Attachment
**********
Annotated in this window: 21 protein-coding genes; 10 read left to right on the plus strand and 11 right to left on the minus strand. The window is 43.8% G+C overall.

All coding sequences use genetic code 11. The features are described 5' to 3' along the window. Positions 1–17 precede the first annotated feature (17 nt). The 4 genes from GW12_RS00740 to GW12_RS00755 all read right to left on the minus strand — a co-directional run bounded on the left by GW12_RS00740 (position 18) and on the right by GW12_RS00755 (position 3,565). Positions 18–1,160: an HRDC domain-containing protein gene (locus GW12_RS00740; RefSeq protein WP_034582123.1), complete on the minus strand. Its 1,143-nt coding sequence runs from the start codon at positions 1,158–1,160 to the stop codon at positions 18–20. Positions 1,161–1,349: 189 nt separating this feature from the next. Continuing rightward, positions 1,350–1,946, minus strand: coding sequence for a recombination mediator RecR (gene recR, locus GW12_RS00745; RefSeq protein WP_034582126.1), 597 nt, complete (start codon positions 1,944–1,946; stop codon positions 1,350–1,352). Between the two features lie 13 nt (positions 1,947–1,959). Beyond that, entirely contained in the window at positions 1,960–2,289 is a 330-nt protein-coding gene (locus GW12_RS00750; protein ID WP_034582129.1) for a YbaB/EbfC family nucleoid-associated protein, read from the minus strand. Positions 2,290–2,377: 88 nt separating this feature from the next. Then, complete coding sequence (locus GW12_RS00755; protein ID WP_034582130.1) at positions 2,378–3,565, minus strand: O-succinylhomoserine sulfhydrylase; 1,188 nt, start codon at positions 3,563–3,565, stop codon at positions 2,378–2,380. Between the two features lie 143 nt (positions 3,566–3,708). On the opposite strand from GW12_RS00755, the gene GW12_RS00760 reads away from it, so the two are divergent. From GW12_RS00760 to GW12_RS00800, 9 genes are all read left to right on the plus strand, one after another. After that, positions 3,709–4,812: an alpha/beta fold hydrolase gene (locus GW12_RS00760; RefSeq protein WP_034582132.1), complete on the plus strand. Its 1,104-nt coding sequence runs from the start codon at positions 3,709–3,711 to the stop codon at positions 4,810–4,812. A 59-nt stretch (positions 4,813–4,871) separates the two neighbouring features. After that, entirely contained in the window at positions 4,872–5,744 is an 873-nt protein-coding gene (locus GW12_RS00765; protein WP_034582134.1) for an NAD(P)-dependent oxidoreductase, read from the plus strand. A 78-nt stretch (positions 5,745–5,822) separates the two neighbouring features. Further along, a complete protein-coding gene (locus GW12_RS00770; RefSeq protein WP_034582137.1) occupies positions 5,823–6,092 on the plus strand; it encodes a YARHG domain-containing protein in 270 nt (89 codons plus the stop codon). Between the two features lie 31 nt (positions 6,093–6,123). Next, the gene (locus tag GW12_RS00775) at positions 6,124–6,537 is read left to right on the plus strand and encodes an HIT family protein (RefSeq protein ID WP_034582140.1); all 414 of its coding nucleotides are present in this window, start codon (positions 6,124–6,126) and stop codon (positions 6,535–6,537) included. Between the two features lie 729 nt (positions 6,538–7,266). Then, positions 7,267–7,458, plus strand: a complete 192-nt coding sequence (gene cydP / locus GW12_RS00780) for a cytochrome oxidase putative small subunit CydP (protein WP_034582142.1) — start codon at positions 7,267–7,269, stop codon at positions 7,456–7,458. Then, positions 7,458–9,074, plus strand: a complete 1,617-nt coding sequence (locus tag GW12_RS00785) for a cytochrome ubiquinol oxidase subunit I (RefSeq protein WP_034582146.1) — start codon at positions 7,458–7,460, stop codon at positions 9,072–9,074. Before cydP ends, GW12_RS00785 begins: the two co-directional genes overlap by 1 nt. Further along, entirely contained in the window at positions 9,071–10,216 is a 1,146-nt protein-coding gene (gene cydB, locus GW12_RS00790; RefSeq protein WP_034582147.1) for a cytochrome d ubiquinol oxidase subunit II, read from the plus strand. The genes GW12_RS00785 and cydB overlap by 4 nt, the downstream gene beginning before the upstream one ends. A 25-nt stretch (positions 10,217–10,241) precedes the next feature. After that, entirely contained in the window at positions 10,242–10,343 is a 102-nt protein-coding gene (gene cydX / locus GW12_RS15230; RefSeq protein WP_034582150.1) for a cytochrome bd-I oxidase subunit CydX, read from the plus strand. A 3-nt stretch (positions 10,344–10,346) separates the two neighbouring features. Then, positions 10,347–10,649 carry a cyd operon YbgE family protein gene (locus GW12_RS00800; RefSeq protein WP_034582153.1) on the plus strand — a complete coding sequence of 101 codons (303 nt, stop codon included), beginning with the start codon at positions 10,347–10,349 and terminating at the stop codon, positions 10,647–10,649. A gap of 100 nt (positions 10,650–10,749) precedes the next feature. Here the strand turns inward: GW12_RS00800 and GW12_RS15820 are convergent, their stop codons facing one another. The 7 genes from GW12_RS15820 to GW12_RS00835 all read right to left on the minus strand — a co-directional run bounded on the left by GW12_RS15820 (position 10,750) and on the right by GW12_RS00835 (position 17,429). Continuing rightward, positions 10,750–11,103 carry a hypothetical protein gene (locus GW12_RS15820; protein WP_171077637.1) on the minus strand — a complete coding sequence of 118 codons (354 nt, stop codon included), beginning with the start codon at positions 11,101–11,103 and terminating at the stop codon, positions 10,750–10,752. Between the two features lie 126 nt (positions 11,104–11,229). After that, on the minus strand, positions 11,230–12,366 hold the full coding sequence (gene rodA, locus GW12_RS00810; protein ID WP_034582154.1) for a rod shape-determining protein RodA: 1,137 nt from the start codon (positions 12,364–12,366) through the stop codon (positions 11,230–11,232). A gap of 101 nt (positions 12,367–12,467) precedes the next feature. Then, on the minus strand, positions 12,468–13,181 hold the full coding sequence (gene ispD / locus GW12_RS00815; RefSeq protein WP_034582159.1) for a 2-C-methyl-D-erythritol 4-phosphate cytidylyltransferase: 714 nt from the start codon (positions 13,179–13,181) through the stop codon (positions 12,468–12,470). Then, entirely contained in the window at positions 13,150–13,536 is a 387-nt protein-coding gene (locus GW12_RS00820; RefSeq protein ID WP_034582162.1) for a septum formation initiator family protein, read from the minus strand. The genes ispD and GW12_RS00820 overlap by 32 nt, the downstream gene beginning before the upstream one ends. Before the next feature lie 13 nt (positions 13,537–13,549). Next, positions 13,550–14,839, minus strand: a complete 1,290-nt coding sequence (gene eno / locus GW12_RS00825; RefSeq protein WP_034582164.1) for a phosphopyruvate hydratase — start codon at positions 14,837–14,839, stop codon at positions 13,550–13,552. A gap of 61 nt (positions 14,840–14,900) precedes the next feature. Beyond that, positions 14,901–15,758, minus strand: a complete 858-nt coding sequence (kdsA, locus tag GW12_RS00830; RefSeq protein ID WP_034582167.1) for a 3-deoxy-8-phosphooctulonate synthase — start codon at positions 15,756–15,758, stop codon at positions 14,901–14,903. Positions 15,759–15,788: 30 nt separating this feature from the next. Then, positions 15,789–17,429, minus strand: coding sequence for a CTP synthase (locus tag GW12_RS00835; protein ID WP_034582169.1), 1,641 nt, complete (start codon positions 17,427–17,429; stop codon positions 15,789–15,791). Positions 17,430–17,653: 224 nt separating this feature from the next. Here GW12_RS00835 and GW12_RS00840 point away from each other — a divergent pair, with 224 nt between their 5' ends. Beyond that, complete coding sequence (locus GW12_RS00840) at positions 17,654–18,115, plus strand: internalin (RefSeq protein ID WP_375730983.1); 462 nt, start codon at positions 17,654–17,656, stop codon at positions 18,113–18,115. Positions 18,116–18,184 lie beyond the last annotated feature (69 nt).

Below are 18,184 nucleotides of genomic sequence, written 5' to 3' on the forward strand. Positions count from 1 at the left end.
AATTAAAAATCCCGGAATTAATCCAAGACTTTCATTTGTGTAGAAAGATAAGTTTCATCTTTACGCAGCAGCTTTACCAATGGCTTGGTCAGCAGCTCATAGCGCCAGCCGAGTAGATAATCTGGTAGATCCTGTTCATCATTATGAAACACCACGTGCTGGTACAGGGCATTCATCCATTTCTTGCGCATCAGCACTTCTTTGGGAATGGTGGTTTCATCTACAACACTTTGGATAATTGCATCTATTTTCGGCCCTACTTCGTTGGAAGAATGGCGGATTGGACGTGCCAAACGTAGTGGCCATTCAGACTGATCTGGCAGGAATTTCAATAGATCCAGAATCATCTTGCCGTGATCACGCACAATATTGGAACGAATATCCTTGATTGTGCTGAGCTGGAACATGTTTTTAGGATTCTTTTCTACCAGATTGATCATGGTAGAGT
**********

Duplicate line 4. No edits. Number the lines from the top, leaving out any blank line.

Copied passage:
AATTAAAAATCCCGGAATTAATCCAAGACTTTCATTTGTGTAGAAAGATAAGTTTCATCTTTACGCAGCAGCTTTACCAATGGCTTGGTCAGCAGCTCATAGCGCCAGCCGAGTAGATAATCTGGTAGATCCTGTTCATCATTATGAAACACCACGTGCTGGTACAGGGCATTCATCCATTTCTTGCGCATCAGCACTTCTTTGGGAATGGTGGTTTCATCTACAACACTTTGGATAATTGCATCTATTTTCGGCCCTACTTCGTTGGAAGAATGGCGGATTGGACGTGCCAAACGTAGTGGCCATTCAGACTGATCTGGCAGGAATTTCAATAGATCCAGAATCATCTTGCCGTGATCACGCACAATATTGGAACGAATATCCTTGATTGTGCTGAGCTGGAACATGTTTTTAGGATTCTTTTCTACCAGATTGATCATGGTAGAGT